Summary Background Complexity in medicine needs to be reduced to simple components in a way that is comprehensible to researchers and clinicians. Few studies in the current literature propose a measurement model that addresses both task and patient complexity in medicine. Objective The objective of this paper is to develop an integrated approach to understand and measure clinical complexity by incorporating both task and patient complexity components focusing on infectious disease domain. The measurement model was adapted and modified to healthcare domain. Methods Three clinical Infectious Disease teams were observed, audio-recorded and transcribed. Each team included an Infectious Diseases expert, one Infectious Diseases fellow, one physician assistant and one pharmacy resident fellow. The transcripts were parsed and the authors independently coded complexity attributes. This baseline measurement model of clinical complexity was modified in an initial set of coding process and further validated in a consensus-based iterative process that included several meetings and email discussions by three clinical experts from diverse backgrounds from the Department of Biomedical Informatics at the University of Utah. Inter-rater reliability was calculated using Cohen’s kappa. Results The proposed clinical complexity model consists of two separate components. The first is a clinical task complexity model with 13 clinical complexity-contributing factors and 7 dimensions. The second is the patient complexity model with 11 complexity-contributing factors and 5 dimensions. Conclusion The measurement model for complexity encompassing both task and patient complexity will be a valuable resource for future researchers and industry to measure and understand complexity in healthcare. PMID:26404626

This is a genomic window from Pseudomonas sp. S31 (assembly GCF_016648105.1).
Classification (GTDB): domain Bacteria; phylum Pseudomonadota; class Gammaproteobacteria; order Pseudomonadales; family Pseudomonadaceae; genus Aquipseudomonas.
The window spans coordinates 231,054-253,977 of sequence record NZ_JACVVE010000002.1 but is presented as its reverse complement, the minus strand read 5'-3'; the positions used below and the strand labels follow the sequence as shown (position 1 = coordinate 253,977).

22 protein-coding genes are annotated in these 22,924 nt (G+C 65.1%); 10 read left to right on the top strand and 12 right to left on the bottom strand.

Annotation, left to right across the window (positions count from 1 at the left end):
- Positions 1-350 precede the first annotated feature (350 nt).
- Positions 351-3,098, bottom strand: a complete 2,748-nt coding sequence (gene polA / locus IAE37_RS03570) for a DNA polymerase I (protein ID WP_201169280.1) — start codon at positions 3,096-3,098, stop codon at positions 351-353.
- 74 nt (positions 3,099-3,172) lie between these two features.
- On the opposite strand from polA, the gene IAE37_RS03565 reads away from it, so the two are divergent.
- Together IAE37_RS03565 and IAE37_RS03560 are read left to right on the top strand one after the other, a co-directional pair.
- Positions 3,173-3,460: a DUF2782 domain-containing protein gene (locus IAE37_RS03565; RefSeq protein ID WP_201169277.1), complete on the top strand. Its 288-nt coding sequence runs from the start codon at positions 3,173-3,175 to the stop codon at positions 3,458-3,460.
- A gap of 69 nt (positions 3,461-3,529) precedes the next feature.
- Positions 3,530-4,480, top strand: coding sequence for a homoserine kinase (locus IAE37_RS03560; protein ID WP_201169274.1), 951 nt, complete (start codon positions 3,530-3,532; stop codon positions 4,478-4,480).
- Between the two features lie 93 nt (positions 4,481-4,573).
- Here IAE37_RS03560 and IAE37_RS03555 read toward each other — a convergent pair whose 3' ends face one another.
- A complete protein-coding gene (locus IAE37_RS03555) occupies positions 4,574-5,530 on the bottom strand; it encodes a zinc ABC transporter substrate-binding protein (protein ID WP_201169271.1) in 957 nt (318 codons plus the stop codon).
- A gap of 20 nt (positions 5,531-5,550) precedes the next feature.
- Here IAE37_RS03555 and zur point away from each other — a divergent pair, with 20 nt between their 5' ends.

4. The relational responding task: toward a new implicit measure of beliefs

    PubMed Central

    De Houwer, Jan; Heider, Niclas; Spruyt, Adriaan; Roets, Arne; Hughes, Sean

    2015-01-01